Such navigation tech can be useful at Olympic venues, too, when users type in their seat number on the app. They need to follow the blue arrow displayed on their screen and then they can find their seat. 

A smart mobile wristband not only provides basic information about event times and a daily weather report, but also allows wearers to easily pay at certain accommodations or food trucks, and to use the card reader on the bus. 

IoT and big data will also be used to improve the athletes’ performance by tracking their pulse and brainwaves and offering customized health care, all while monitoring their training regimens. 



The humanoid robot Hubo carries the Olympic torch in Daejeon on Dec. 11, showing off to the world Korea’s leading robotics. (PyeongChang Organizing Committee)




Ever smarter with AI

Non-Korean Olympic tourists will be greeted by new AI-powered interpreter and translator software.

The official mobile translation app GenieTalk will offer translation and interpretation services in nine languages -- Korean, English, Mandarin or Simplified Chinese, Japanese, French, Spanish, German, Russian and Arabic -- alongside voice recognition features. 

An “AI Hotline” will be in operation, too. A robot will pick up your call and give you information in either Korean or English concerning game schedules, venue locations, transportation and shuttle buses.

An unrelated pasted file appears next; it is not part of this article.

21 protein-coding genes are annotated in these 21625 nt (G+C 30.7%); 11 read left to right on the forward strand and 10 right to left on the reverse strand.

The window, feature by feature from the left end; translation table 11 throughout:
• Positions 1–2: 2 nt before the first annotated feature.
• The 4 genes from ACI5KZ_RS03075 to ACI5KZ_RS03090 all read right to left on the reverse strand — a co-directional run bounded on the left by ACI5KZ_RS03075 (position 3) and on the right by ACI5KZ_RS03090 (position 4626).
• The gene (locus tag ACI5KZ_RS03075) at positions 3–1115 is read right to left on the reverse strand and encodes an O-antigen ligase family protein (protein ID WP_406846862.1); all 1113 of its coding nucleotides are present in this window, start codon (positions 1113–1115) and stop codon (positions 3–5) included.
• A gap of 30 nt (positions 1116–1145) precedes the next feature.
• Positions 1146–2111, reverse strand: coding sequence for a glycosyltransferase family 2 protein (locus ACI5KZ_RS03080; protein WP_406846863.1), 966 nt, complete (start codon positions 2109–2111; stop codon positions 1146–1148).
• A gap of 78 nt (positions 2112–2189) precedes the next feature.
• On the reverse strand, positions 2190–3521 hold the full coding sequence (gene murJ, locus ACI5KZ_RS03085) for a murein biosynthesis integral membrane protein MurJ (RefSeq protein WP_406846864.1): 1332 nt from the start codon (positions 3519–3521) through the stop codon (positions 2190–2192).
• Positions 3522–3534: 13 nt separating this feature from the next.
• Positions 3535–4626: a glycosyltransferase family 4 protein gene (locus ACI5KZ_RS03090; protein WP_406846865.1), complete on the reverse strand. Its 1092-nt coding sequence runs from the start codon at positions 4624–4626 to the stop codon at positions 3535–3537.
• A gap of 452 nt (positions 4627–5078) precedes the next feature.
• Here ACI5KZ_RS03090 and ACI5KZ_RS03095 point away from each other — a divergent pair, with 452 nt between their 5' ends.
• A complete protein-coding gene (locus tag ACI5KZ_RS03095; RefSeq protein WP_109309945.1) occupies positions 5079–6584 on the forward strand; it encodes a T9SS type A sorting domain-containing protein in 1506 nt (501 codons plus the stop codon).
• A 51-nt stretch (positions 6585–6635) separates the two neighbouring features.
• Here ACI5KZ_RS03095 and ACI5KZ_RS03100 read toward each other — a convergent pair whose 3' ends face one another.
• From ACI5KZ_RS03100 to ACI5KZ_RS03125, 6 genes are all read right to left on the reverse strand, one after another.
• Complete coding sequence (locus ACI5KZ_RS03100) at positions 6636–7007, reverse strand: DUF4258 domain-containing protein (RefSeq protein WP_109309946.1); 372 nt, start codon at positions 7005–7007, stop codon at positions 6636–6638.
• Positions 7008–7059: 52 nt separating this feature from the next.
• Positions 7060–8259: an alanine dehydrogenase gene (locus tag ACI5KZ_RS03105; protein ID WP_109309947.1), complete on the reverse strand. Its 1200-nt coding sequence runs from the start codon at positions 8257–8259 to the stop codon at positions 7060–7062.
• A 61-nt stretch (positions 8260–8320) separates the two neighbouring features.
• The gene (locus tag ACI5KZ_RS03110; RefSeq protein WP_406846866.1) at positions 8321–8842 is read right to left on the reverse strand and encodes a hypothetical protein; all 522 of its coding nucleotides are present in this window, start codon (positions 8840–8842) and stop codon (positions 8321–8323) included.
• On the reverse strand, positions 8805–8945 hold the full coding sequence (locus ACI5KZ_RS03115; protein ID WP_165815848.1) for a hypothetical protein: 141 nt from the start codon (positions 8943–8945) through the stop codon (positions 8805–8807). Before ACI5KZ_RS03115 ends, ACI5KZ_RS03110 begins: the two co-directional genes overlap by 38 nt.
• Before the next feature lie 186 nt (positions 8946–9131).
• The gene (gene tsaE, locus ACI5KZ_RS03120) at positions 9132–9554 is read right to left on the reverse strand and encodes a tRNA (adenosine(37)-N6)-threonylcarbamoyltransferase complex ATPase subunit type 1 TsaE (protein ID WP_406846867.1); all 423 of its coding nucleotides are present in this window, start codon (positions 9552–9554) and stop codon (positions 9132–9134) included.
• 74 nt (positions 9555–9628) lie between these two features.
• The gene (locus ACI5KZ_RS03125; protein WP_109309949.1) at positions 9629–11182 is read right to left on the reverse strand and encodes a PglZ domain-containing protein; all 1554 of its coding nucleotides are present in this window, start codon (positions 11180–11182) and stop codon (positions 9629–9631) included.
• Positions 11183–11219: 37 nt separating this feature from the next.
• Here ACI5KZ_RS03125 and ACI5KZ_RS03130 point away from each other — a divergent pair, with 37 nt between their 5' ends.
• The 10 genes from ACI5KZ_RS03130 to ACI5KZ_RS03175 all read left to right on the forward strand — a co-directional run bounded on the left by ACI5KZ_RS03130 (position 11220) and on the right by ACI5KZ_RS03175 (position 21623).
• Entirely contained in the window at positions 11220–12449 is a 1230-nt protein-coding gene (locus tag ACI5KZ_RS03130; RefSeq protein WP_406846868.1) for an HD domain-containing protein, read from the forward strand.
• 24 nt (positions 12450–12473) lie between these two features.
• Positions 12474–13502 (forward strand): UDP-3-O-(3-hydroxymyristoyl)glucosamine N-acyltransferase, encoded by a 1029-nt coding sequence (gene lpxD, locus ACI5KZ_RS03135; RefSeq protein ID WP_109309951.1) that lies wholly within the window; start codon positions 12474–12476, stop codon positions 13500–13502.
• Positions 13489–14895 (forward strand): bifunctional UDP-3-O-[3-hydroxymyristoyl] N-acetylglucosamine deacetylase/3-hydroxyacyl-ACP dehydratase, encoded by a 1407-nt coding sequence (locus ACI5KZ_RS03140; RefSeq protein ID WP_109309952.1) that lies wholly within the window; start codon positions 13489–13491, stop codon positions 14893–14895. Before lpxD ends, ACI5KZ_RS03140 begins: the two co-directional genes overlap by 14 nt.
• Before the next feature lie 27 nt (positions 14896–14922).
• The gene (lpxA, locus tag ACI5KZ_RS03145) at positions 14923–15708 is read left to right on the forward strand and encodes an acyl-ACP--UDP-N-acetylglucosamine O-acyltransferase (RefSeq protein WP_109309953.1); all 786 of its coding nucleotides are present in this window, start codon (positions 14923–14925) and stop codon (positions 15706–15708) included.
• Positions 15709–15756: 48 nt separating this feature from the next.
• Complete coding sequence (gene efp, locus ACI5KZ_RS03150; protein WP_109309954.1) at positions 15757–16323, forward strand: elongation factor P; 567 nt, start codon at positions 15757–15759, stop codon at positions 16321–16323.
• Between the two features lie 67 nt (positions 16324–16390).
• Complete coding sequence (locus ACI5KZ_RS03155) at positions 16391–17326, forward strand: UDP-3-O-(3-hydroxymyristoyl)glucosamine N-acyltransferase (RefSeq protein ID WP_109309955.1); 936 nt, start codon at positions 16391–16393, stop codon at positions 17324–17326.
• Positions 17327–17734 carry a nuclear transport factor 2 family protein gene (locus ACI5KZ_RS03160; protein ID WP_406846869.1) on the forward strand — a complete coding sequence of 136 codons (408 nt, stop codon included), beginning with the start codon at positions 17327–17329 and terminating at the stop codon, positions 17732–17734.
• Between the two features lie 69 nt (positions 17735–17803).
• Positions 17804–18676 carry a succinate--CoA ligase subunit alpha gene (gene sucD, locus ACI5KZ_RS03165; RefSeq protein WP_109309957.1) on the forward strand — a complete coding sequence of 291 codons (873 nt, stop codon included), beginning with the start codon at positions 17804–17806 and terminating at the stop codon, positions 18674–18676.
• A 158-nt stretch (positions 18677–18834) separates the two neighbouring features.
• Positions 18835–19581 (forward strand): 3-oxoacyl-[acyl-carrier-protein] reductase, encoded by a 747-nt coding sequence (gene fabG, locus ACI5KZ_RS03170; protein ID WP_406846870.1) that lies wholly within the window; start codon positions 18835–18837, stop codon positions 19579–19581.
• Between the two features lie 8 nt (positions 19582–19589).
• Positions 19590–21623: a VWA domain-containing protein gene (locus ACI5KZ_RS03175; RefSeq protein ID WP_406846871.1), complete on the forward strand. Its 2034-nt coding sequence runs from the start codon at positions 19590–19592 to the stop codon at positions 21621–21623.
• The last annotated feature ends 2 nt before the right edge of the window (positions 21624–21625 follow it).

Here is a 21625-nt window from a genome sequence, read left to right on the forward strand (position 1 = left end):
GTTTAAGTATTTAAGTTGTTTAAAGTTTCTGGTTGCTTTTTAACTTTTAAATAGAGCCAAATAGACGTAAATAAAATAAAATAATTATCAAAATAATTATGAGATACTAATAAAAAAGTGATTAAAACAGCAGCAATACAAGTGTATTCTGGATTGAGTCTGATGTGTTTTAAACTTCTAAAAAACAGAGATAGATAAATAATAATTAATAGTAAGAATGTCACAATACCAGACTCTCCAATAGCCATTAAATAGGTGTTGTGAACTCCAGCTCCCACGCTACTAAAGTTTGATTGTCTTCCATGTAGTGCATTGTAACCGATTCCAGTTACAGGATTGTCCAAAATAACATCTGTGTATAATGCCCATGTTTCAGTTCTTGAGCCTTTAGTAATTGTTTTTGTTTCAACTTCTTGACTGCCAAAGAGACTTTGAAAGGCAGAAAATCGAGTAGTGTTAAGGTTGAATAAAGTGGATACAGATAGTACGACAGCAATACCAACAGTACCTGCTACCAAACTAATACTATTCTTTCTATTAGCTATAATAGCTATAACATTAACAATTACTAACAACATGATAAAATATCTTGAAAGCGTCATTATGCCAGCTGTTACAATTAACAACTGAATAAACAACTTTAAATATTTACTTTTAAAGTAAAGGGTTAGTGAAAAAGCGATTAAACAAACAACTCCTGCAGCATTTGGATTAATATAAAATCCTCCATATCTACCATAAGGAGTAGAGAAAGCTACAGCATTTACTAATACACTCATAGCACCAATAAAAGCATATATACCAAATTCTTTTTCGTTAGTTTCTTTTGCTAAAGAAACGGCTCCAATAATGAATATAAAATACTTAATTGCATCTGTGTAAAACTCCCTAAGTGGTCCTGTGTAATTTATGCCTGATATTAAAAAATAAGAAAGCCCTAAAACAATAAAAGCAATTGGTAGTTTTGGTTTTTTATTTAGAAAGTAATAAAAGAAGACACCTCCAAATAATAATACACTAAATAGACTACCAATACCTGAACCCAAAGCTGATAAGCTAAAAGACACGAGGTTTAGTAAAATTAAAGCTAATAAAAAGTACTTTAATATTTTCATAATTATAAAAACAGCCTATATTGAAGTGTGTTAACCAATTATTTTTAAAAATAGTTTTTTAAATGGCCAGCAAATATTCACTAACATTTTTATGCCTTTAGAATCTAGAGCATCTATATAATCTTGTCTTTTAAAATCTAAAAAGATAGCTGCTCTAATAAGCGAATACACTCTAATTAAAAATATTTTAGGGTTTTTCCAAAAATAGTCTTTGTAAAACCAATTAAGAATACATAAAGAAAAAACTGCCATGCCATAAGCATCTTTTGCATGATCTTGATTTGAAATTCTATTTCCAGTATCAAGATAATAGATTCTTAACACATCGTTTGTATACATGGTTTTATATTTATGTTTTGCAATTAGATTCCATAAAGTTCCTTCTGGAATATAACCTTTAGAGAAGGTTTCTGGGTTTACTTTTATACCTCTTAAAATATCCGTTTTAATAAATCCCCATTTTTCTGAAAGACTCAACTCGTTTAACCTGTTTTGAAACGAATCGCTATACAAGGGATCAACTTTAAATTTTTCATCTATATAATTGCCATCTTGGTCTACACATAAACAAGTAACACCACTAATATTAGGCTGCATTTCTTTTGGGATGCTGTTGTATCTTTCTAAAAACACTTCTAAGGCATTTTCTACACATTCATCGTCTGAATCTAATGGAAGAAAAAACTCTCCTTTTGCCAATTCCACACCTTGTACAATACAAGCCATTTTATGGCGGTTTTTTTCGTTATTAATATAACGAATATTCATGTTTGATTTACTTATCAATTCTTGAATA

A total of 85 robots, of 11 different types, will move throughout the venues, press centers, athlete’s villages and airports to meet non-Koreans’ needs. A robot modeled after Soohorang, the mascot for the PyeongChang Olympic Games, will autonomously step forward to interpret and, more surprisingly, even dance to music and put on a smile for its viewers. 



Visitors experience the thrill of virtual snowboarding at the PyeongChang ICT Pavilion, opened at the PyeongChang Olympic Plaza in Pyeongchang-gun County, Gangwon-do Province, on Nov. 29. (Yonhap News)



Ever more enjoyable with VR 

For those who aren't able to visit Korea for the Olympics this time, the organizing committee has scheduled live VR broadcasts of some of the major events. 

For example, more than 100 cameras will be installed at the figure skating venue to give viewers around the world the chance to see the competitions in VR from all angles. Audiences will be able to enjoy a realistic and immersive experience viewing the skaters’ breathtaking jumps and their every facial expression, all on their own mobile devices.



From


http://www.koreaherald.com/view.php?ud=20180102000765

 

 

http://newsystock.com/IntroB2C.aspx